Ranchero Farms is a true outdoorsman paradise, located at the edge of the Prince George city boundary. Encompassing 1310 Acres in 4 titles, the almost completely fenced ranch offers gorgeous views from several angles toward the northern metropolis of Prince George.
Ranchero Farm is registered on one of the four titles. Operating as a working cattle & hay ranch, there is year-round access with well-built ranch infrastructure for cattle/caving, pigs and chickens.
The operation easily supports 60 to 80 head with streams and water sources for pasturing cattle, even in very dry summers. 156 acres of easy to manage high-yield hay fields are established with an average harvest of between 360 to 400 tones. Soil tests are available upon request.
An additional 50 acres of hay has recently been cleared and seeded and will be ready for harvest in 2020. The convenient location, solid infrastructure and revenue potential make this a great family ranch or lease out the operation.
*There is a modern line of haying equipment that can be considered for additional purchase.
The property has many improvements including a lovely three-bedroom log home with large garden. The house is self-contained with solar panels, its own cisterns, and septic. Internet and telephone services are on the property. Well built horse, calving and cattle facilities along with other storage outbuildings. The wildlife component on this ranch is outstanding, with moose, bear, elk and a host of other animals call Ranchero Farms home.
There is lots of acreage for additional hayfields to be created.
All properties are part of the ALR
To get to the ranch... From Prince George go north on HWY 97 to North Kelly Road (approx. 20 min from downtown) stay on North Kelly Road almost until the end, turn right on DeClerq, then right on Muermann Road. Stay on Muermann Road to Farms (on left) take Driveway to Ranchero (on right). About 3km down the Ranch will be on your right (1505 Ranchero Drive).
Prince George, with a population of 74,003 (census agglomeration of 86,622), is the largest city in northern British Columbia, Canada, and is the "Northern Capital" of BC. It is situated at the confluence of the Fraser and Nechako Rivers, and at the crossroads of Highway 16 and Highway 97.
The origins of Prince George can be traced to the North West Company fur trading post of Fort George, which was established in 1807 by Simon Fraser and named in honor of King George III. The post was centered in the centuries-old homeland of the Lheidli T'enneh First Nation, whose very name means "people of the confluence of the two rivers."
Throughout the 19th century, Fort George remained unchanged, while Fort St. James reigned as the main trading post and capital of the New Caledonia area. Even during the Cariboo Gold Rush, Fort George was isolated, although Quesnel prospered as the Cariboo Road was built to its doorstep, making it the main staging area for the miners going to the goldfields at Barkerville. Then, when the Collins Overland Telegraph Trail was built in 1865–67, it bypassed Fort George, following the Blackwater Trail from Quesnel and continuing northwest towards Hazelton.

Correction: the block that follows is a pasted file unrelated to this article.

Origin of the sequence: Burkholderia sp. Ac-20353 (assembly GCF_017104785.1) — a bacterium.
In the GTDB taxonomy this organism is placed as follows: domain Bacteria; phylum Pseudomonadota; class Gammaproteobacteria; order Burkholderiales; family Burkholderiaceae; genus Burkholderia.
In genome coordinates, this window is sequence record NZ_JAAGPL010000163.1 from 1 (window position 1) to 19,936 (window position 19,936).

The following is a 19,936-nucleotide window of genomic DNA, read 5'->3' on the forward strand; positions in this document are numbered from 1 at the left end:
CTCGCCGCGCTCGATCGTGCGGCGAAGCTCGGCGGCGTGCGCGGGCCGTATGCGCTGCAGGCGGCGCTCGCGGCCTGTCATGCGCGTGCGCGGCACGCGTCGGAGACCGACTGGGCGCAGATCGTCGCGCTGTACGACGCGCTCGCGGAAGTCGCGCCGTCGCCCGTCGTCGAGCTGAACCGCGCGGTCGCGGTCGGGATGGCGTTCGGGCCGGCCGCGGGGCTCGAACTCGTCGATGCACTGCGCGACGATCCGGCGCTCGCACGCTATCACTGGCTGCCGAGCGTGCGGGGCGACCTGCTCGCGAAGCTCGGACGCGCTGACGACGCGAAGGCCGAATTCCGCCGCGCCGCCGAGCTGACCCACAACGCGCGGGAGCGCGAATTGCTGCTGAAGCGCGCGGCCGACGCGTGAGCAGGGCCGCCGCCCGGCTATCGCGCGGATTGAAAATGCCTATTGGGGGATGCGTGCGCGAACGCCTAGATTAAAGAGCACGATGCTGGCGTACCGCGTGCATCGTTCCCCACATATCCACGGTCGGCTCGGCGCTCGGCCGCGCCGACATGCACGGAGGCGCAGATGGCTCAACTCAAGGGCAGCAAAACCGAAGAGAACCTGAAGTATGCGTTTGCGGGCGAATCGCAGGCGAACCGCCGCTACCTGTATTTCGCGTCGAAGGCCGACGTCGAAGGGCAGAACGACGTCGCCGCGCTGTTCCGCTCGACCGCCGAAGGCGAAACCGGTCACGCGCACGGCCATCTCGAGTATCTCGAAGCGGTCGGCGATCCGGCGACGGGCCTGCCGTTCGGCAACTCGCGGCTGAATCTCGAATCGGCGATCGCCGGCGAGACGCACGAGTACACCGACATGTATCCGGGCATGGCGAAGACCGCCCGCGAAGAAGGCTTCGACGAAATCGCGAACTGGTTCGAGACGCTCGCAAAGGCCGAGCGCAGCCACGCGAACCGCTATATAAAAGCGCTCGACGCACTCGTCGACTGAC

Grand Trunk Pacific Railway
Main article: Steamboats of the Upper Fraser River in British Columbia
Finally, in 1903, Fort George's fortune began to change when reports said that the Grand Trunk Pacific Railway (later part of CN Rail) would pass near the fur post. In 1906, agricultural settlement began around Fort George and then in 1909, development of the town began as two rival land speculation companies built the communities of South Fort George and Central Fort George. South Fort George was built on the Fraser River near the Hudson's Bay Company’s trading post and Central Fort George was built two miles (3 km) to the northwest on the Nechako River. Both communities flourished due to the marketing strategies of the land promoter for Central Fort George, George Hammond, who advertised the community all over Canada and Britain, describing Fort George in glowing terms as being the future hub of British Columbia, having mild winters and being suitable for any agricultural endeavour (except for the growing of peaches). Ten paddle steamer sternwheelers serviced the area, coming up on the Fraser River from Soda Creek.
Properties were sold in both of the main townsites and many others nearby, such as Birmingham, Fort Salmon, Nechako Heights and Willow City. By 1913, South and Central Fort George each had a population of 1500 and were booming as thousands of rail construction workers came to town for supplies and entertainment. Both communities believed that the Grand Trunk Pacific station and townsite would be built in their town, and both were disappointed when the railway purchased the 1,366 acres (5.53 km2) of land in between them from the Lhiedli T'enneh instead, even though Charles Vance Millar, then the owner of the BC Express Company, was well into negotiations to purchase that property himself. The railway compensated Millar by giving him 200 acres (0.81 km2) of the property and, by 1914, when the railway was completed, there were four major communities in Fort George: South, Central, Millar Addition and the railway's townsite, Prince George, where the station was built. Although George Hammond fought a series of bitter legal battles for a station for Central and for the right to incorporate, the railway won in the end and the City of Prince George was incorporated on March 6, 1915.
More info about Prince George follow these links:
Top 10 Reasons to Move to Prince George, BC
Prince George is the center for healthcare in the surrounding region of 320,000 people. We're home to the University Hospital of Northern BC and the BC ...
Explore Neighbourhoods in Prince George, BC
Located at the northern boundary of Prince George, Chief Lake is a rural area suited to people who enjoy large, private properties in a forested or farmland ...